Debt Sustainability, Brazil, and the IMF
Those who have watched financial crises in emerging economies over the past two years would have noticed two things. First, there has been a high concentration of financial crises in Latin America. Second, debt problems have been at the heart of several recent crises, including the prominent ones in Argentina, Brazil, Turkey, and Uruguay. This paper discusses issues of debt sustainability in emerging economies. After providing in section II a brief account of the hard times that have recently fallen on Latin America, Goldstein presents in section III a few summary debt statistics for several recent crisis economies. Section IV draws attention to a group of pitfalls in the standard framework for assessing government debt sustainability in emerging economies. Section V examines the factors influencing near-term debt dynamics in Brazil. After outlining several positive features of the Brazilian economy that did not exist in Argentina on the eve of the latter's recent crisis, he lays out the arguments for expecting that economic growth in Brazil this year will be slow (only slightly above 1 percent), that the real interest rate on the public debt will be relatively high (about 10-1/2 percent), and that the government is unlikely to deliver a primary surplus in the budget much beyond 4 percent of GDP. Despite the good start made by the new Lula government, the author maintains that the debt situation remains precarious; he argues that the Brazilian authorities should aim for a primary surplus, particularly when the global economy is heading into a period with increased downside risk. He also explains why Brazil's central bank should be granted (de jure) operational independence as soon as possible and why maximum efforts should be made to negotiate trade arrangements that increase Brazil's low level of trade openness. If the recent market rally fizzles and interest rates, capital flows, and the exchange rate again take a significant adverse turn, serious consideration ought to be given to doing a major debt restructuring with the cooperation and support of the International Monetary Fund (IMF). Finally, in section VI, Goldstein draws some implications of these debt issues for the policies of the IMF and of its major shareholders (the G-7 countries). He concludes that IMF surveillance needs to pay much greater attention than it has in the past to the build-up of vulnerable domestic and external debt positions in emerging economies, that the Fund has to adopt a tougher position in making debt sustainability a key condition for IMF lending, and that there would be an important role for IMF financing in easing the adjustment costs of a necessary debt restructuring.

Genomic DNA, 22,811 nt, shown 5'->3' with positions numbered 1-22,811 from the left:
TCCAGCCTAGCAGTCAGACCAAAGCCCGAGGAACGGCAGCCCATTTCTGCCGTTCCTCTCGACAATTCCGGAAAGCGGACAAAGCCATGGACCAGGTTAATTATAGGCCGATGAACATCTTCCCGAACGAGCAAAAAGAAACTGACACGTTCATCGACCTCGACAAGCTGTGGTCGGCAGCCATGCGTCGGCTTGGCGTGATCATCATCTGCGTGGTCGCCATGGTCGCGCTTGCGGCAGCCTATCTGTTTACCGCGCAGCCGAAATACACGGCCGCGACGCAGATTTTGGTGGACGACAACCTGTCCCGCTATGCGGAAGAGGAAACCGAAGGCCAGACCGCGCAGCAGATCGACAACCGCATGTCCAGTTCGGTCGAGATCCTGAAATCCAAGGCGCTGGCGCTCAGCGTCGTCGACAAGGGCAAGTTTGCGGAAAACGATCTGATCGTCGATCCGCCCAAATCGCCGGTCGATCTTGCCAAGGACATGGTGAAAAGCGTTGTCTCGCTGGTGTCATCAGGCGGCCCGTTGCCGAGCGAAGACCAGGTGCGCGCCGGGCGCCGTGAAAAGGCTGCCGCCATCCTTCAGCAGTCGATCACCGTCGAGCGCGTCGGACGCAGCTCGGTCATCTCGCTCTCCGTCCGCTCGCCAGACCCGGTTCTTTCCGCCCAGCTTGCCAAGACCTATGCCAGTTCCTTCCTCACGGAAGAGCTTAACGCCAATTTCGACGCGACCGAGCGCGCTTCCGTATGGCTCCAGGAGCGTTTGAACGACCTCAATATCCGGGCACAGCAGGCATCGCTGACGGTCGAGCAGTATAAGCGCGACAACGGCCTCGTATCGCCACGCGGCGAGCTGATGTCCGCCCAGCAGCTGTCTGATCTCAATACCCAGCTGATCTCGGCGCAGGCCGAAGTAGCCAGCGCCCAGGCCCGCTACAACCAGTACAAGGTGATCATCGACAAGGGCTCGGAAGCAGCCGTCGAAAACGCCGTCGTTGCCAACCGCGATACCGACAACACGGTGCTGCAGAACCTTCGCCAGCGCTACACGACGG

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Peterson Institute for International Economics, number pa67, February.
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